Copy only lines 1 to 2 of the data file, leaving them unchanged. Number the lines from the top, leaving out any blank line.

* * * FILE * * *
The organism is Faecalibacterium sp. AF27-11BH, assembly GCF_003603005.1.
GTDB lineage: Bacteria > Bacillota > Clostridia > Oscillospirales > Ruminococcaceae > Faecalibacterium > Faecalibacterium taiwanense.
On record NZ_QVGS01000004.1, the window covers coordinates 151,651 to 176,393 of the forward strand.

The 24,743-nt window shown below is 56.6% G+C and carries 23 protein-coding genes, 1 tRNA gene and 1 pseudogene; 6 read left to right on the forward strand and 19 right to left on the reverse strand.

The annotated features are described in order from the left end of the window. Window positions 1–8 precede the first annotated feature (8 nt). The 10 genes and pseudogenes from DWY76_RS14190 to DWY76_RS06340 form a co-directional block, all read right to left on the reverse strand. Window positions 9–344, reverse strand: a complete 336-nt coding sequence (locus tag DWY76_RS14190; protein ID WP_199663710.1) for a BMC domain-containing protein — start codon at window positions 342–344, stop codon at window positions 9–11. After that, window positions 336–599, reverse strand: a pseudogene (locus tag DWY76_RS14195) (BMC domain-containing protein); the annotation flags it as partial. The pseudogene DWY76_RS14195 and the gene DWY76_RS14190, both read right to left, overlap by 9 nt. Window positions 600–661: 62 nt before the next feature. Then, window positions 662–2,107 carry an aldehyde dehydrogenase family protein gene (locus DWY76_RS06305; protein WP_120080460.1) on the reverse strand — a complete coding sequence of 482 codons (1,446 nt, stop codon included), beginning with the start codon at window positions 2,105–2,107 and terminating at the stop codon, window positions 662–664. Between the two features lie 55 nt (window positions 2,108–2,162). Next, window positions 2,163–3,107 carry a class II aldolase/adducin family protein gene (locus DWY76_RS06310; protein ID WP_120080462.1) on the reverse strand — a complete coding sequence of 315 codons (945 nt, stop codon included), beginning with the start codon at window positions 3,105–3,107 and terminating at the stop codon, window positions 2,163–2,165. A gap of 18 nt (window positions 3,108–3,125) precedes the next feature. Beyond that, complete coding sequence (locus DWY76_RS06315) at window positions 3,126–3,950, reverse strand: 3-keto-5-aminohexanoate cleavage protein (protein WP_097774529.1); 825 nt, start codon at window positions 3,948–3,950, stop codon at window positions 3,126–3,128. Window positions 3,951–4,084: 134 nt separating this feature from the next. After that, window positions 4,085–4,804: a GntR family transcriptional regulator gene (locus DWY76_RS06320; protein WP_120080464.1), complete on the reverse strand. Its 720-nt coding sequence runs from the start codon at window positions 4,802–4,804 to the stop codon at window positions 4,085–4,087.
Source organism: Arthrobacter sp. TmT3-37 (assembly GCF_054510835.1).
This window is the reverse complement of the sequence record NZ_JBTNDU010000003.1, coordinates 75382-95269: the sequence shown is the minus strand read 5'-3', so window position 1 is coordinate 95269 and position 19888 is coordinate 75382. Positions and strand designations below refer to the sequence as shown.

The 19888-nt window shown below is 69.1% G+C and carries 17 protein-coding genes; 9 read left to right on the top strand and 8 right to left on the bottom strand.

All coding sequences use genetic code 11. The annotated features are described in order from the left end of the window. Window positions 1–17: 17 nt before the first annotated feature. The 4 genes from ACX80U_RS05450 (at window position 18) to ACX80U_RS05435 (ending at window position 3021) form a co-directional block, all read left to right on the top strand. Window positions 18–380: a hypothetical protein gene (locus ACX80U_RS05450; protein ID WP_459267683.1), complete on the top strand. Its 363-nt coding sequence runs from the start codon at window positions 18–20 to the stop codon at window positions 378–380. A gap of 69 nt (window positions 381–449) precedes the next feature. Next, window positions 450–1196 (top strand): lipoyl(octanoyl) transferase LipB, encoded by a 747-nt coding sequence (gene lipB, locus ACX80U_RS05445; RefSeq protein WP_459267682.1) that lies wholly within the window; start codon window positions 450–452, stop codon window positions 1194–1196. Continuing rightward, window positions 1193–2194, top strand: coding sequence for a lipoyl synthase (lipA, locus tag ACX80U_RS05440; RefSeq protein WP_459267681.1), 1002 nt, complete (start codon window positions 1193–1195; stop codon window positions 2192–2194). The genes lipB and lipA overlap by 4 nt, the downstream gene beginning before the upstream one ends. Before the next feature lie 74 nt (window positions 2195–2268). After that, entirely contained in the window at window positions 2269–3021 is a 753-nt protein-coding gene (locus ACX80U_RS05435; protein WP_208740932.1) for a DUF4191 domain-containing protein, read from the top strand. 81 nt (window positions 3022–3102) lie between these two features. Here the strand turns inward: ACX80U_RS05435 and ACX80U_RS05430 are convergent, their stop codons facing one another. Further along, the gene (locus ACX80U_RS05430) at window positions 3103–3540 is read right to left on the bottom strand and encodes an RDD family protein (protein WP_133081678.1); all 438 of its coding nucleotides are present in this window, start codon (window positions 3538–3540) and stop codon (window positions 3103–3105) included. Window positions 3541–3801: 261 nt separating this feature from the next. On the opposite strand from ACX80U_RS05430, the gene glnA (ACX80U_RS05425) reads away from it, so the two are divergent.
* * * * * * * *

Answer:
The organism is Faecalibacterium sp. AF27-11BH, assembly GCF_003603005.1.
GTDB lineage: Bacteria > Bacillota > Clostridia > Oscillospirales > Ruminococcaceae > Faecalibacterium > Faecalibacterium taiwanense.